Stop the foul languageNorth Korea’s state-run media has recently unleashed a violent barrage of inflammatory verbal attacks against South Korean President Park Geun-hye and American President Barack Obama. The bombardment has been ongoing since the two leaders jointly warned Pyongyang that they will crack down on any further military provocations, including a fourth nuclear test, and agreed to press the North to improve its human rights conditions.
In a May 2 dispatch, Pyongyang’s official media, the Korean Central News Agency, carried a lengthy article brimming with derogatory racist slurs against Obama. Through the mouthpiece of a Chollima Steel Complex factory worker, Obama was ridiculed as “being reminiscent of a wicked black monkey” and “a crossbreed with unclear blood.”
Washington labelled the comments as disgusting and offensive. Both the U.S. National Security Council and the State Department made a rare rebuttal to these North Korean comments, which are usually snubbed as too ridiculous to respond to. But this recent propaganda angered Washington because of the blatant racist slurs it contained.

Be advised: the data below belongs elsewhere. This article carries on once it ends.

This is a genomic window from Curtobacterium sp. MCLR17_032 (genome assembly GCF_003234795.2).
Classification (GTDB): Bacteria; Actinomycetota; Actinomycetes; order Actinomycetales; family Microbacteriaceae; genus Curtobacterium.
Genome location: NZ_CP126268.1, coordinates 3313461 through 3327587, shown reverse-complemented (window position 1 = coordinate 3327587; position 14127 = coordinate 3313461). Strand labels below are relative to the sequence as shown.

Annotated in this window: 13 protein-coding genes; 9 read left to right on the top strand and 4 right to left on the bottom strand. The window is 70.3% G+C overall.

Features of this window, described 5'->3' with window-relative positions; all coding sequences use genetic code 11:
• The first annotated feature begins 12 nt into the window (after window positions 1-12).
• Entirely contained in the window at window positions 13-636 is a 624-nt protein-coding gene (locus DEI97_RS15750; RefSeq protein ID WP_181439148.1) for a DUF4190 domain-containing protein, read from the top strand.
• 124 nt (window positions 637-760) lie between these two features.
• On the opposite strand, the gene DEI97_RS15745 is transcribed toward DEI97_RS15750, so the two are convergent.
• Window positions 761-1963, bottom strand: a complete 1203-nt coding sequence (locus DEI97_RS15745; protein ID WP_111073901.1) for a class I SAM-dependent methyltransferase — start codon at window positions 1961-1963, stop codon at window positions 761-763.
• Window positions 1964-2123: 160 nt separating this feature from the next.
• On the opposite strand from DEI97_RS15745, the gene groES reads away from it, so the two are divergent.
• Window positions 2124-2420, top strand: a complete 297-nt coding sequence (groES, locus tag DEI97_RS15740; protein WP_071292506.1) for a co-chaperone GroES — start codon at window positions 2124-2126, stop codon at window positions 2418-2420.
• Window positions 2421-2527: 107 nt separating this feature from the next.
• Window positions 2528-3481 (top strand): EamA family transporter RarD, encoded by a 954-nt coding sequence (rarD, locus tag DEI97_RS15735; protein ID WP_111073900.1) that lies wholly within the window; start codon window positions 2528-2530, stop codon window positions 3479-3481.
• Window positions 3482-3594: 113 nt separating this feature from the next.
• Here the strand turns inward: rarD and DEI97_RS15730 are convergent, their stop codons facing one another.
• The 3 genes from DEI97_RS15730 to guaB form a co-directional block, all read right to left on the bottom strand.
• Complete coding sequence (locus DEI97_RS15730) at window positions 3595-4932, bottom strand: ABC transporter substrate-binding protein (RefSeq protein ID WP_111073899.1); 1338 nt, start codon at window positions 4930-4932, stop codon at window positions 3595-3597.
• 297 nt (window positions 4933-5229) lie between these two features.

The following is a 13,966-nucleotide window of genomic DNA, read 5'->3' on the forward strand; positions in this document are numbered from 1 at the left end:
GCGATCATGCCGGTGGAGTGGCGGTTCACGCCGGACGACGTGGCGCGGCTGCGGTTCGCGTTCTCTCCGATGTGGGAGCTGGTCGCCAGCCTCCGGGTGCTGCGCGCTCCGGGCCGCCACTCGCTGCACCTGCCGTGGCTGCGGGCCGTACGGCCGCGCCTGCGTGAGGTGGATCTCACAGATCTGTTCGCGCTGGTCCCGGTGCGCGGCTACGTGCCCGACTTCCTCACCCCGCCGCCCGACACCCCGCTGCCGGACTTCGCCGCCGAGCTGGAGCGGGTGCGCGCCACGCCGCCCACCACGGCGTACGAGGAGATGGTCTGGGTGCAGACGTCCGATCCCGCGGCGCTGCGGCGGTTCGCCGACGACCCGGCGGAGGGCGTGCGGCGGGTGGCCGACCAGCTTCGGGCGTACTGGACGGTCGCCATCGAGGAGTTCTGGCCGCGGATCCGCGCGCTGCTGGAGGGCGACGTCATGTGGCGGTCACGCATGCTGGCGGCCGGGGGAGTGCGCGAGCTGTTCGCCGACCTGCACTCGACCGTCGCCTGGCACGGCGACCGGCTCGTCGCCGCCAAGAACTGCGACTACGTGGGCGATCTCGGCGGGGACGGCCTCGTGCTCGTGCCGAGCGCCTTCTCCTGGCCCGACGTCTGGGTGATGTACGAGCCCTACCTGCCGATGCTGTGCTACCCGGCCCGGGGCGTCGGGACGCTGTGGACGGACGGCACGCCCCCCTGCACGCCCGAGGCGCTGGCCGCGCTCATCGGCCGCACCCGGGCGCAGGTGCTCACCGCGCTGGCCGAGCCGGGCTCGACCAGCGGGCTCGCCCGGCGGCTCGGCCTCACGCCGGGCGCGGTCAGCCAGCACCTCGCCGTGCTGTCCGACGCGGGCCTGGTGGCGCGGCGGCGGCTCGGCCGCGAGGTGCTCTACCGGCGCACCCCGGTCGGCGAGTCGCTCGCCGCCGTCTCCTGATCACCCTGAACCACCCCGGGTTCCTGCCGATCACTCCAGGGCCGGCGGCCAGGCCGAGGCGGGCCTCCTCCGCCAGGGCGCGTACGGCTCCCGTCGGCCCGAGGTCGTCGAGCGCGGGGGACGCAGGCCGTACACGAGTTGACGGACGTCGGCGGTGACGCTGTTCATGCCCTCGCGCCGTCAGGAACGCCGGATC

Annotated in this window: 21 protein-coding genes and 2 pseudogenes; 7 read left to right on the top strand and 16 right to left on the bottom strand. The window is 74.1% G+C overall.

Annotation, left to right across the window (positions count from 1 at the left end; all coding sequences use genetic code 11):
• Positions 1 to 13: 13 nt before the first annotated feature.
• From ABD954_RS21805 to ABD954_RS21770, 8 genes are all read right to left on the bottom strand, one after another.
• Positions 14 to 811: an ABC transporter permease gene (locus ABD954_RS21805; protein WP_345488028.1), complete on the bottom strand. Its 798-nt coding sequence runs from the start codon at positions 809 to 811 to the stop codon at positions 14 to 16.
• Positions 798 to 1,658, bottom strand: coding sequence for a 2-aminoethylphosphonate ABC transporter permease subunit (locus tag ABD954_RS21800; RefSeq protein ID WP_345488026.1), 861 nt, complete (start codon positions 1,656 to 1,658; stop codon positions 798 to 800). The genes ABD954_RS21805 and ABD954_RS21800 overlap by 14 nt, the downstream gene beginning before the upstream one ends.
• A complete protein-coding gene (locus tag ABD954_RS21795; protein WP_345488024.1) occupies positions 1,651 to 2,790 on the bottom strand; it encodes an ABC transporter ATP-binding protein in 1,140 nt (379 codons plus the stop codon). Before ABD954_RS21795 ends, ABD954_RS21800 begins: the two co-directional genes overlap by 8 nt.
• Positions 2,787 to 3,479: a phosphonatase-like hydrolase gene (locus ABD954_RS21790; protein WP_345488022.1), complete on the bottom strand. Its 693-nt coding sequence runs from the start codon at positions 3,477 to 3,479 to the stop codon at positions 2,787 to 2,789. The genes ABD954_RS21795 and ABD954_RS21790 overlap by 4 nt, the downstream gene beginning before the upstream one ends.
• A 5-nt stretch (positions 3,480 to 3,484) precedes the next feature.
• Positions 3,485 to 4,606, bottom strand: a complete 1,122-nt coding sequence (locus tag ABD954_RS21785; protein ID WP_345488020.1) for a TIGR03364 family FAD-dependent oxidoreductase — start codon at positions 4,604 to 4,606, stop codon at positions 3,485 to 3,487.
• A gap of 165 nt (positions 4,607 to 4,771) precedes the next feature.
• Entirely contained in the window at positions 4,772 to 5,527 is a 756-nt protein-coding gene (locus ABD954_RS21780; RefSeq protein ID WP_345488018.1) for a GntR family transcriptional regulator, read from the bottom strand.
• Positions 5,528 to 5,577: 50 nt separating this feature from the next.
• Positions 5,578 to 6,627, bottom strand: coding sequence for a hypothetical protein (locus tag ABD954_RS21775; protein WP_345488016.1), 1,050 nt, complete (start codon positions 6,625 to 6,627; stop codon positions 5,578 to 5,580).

North Korea also delivered a sexist tirade against Korea’s female President Park, which does not need to be repeated here.
Even the tragic Sewol ferry sinking served as a useful way to provoke Seoul. Pyongyang sent a letter of condolence a week after the Sewol ferry capsized on April 16 with more than 300 passengers on board. But it is now advising Park outright to step down in an obvious attempt to exploit anti-government sentiment simmering in the South following the disaster. Pyongyang has clearly forgotten the proposal it made to Seoul suggesting the two nations halt their criticism and slander of one another to improve inter-Korean ties after the resumption of family reunions earlier this year.
In a wired world, the language and the political apparatus a nation uses becomes the standard on which to judge the integrity of its leader. Pyongyang is further isolating itself from the global political arena, as well as civilian community, with its fit of foul language and timeworn propaganda. It has even worsened under the third-generation hereditary leader Kim Jong-un. We sincerely advise Pyongyang to reassess its language use.
JoongAng Ilbo, May 12, Page 34